While I am flattered at the positive mention, I thought it worthwhile (because, hey, I need to kill time until it’s 4:30pm and I can drink wine without feeling too bad about it) to expand on a couple of things that author Viki Eierdam discusses in that write-up.
First, I am stoked that she picked up on something that I often mention during these talks, particularly when given to those who work inside of the wine biz…
While Jeff’s generous description of me is almost certainly incorrect (“the first wine blogger with a reach, an audience, and reputation that equaled many print writers” – I am, for sure, predated in those areas by Vinography.com, and DrVino.com, among others), Jeff’s take on what the wine biz is getting right/wrong for wine consumers is, in my view, spot-on.
You can download the podcast at http://winecurmudgeon.com/winecast-24-joe-roberts-1-wine-dude/, or listen to the embed below (browser capabilities allowing, of course). Best enjoyed, I think, at home with glass of wine in hand (and since it’s Jeff’s podcast, the wine ought to be priced at under $15 / bottle… just sayin’…).
Here’s a look at the Delectable data as graphed by NYT:
And here’s what they had to say about wine consumption trends suggested by those data:
“…wines from the Loire Valley in France and Piedmont in Italy — again already favored among the wine pros — have become slightly more popular among regular users, while interest in the typically bolder wines of Tuscany and especially Bordeaux has fallen. Ms. Weinberg said that does not necessarily mean that drinkers are souring on Tuscany and Bordeaux but rather that they are consuming a broader array of wines. ‘It’s always a tricky question,’ she said. ‘Are these kind of higher-acid, lower-alcohol hipster wines taking over? Or is there just so much more access to a greater diversity of wines? One of the reasons why wine is so exciting these days is there’s so much more in the mix.'”
I’ve got a problem with this.
Not because I question the data, but because we have people referring to higher-acid, lower-alcohol wines as “hipster.” It’s not hipster if it’s already mainstream, folks…
It seems the 100 point wine rating scale debate – and its subsequent delineation of ivory-tower criticism vs. crowd-sourced wine recommendations – has once again reared its ugly head, though since it’s a zombie topic that’s never quite dead, it doesn’t have to raise its moaning, rotting head very far to push itself back into the wine geek consciousness.
We begin with an article by my friend Jonathan Cristaldi, itself a reprise and update of a piece that was first penned and published in 2013, in which Jonathan discusses the relevance of the 100 point wine rating scale his future view of wine recommendations:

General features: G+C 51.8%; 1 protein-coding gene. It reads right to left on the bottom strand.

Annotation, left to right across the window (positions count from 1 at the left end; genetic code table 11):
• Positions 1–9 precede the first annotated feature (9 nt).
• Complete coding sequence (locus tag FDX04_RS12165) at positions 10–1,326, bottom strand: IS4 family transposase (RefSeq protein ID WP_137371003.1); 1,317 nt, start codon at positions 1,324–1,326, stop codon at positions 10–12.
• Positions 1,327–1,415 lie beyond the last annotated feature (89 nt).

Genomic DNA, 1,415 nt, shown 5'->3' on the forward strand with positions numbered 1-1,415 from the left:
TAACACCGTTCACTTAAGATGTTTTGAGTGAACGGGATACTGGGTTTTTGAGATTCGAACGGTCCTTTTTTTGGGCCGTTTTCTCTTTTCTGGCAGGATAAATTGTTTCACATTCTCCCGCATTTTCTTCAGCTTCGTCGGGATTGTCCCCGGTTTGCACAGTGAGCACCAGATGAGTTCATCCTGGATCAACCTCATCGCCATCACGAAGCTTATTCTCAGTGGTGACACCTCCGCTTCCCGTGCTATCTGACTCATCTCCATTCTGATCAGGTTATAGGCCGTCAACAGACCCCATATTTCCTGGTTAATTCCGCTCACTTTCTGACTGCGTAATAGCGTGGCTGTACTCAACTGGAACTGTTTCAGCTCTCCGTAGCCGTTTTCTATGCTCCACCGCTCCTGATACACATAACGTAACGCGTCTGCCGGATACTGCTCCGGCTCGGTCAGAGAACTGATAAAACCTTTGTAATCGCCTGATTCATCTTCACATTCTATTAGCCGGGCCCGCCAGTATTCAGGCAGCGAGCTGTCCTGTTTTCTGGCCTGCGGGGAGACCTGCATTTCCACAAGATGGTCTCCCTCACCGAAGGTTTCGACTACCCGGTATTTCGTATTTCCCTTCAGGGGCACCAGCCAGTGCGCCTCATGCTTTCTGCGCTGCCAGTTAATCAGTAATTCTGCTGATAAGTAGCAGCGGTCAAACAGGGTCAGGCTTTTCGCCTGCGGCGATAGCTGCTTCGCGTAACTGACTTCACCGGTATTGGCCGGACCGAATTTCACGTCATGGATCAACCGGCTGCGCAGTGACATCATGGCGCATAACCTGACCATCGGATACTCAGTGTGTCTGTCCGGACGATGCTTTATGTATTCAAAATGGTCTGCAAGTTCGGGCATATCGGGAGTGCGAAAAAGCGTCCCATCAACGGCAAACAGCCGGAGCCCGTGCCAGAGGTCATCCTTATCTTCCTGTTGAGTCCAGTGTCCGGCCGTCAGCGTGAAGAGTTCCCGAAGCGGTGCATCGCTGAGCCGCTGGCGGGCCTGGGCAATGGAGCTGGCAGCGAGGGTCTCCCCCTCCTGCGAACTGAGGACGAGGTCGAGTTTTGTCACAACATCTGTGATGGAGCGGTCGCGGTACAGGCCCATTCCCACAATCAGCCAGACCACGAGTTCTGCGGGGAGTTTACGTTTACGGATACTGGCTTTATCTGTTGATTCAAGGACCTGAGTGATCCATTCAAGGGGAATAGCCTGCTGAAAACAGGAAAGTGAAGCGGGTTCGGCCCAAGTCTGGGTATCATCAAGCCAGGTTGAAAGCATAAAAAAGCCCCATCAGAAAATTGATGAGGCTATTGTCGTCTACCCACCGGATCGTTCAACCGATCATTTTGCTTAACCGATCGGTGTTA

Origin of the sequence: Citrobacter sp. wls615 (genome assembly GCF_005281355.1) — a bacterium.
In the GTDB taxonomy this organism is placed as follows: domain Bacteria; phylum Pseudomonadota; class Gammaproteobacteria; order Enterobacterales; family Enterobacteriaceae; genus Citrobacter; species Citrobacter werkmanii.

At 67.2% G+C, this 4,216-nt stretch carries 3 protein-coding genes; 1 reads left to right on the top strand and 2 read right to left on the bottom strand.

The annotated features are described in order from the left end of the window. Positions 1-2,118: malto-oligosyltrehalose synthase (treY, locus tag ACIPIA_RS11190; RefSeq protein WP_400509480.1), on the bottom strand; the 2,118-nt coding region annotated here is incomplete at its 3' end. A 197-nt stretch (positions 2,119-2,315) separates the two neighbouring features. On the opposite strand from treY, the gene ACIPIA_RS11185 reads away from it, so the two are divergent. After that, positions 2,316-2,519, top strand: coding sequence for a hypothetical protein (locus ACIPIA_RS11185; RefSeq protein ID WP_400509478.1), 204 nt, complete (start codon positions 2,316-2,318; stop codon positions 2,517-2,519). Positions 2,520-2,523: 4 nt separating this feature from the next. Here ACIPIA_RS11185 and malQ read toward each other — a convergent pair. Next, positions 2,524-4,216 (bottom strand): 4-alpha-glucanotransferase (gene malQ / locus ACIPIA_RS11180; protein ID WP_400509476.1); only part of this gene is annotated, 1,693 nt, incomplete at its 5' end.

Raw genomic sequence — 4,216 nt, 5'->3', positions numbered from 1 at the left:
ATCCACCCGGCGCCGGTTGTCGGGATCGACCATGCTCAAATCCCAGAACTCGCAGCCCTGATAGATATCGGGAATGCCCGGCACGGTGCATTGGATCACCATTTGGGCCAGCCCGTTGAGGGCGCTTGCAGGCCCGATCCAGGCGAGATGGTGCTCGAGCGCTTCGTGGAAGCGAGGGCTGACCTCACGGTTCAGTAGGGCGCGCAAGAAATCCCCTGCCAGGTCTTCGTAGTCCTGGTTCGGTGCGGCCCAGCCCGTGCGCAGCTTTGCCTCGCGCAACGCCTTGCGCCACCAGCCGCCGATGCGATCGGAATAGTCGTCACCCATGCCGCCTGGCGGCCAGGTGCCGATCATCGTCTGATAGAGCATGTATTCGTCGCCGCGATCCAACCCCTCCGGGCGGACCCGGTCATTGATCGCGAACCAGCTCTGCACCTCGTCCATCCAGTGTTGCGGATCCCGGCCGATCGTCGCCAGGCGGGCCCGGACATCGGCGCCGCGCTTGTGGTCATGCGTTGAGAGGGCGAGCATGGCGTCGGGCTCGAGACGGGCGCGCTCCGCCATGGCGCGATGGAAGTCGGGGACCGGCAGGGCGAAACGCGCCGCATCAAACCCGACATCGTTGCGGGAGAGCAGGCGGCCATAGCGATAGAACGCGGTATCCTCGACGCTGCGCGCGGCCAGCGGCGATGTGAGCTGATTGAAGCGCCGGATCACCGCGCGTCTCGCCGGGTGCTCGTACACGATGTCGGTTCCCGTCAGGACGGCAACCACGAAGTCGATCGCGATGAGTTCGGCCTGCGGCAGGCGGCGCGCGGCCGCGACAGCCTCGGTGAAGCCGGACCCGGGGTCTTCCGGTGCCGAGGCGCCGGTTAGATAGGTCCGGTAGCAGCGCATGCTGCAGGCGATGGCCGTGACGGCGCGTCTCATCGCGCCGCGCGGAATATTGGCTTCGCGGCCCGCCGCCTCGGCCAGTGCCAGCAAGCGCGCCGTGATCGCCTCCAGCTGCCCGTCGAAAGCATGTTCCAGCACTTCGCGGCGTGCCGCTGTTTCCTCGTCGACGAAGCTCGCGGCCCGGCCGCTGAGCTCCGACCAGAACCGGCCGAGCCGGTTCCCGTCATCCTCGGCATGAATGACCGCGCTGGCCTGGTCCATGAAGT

The future of wine ratings is a future of recommendations, not points or scores, from socially active wine enthusiasts and industry professionals who cultivate their own following and hold court over a sphere of influence. Experience and education imbues the passionate wine enthusiast with the kind of knowledge and confidence to entertain and communicate what is complex about wine, what is fun about wine–socially active oenophiles who post photos of labels and talk about wine in the vernacular will emerge as the collective voice for wine drinkers of the future. More and more people will learn of wine’s complexities through social engagement. Friends and confidants (trade and non-trade) will replace the lone critic and his bully pulpit. Wine drinkers will realize the power and worth of a discerning palate because of the value their friends place on such expectations.
This spurred a rebuttal by another friend of mine, Steve Heimoff, formerly of Wine Enthusiast, via his blog:
Proof? There is none. “If wishes were horses, beggars would ride,” the old nursery rhyme tells us. Merely wishing that individual critics will fade away, in favor of crowd-sourced opinions spread via social media, is the biggest wish-fantasy around. When Cristaldi tells us that “Friends and confidants will replace the lone wine critic,” he has absolutely no proof; no evidence supports it, except anecdotally; and even if the Baby Boomer critics, like Parker, are retiring or dying off, there is no reason to think that their places will not be taken by Millennials who just might be the future Parkers and Tanzers and Gallonis and Laubes and Wongs and, yes, Heimoffs.
Ok, folks, I cannot resist chiming in on this, so here goes…
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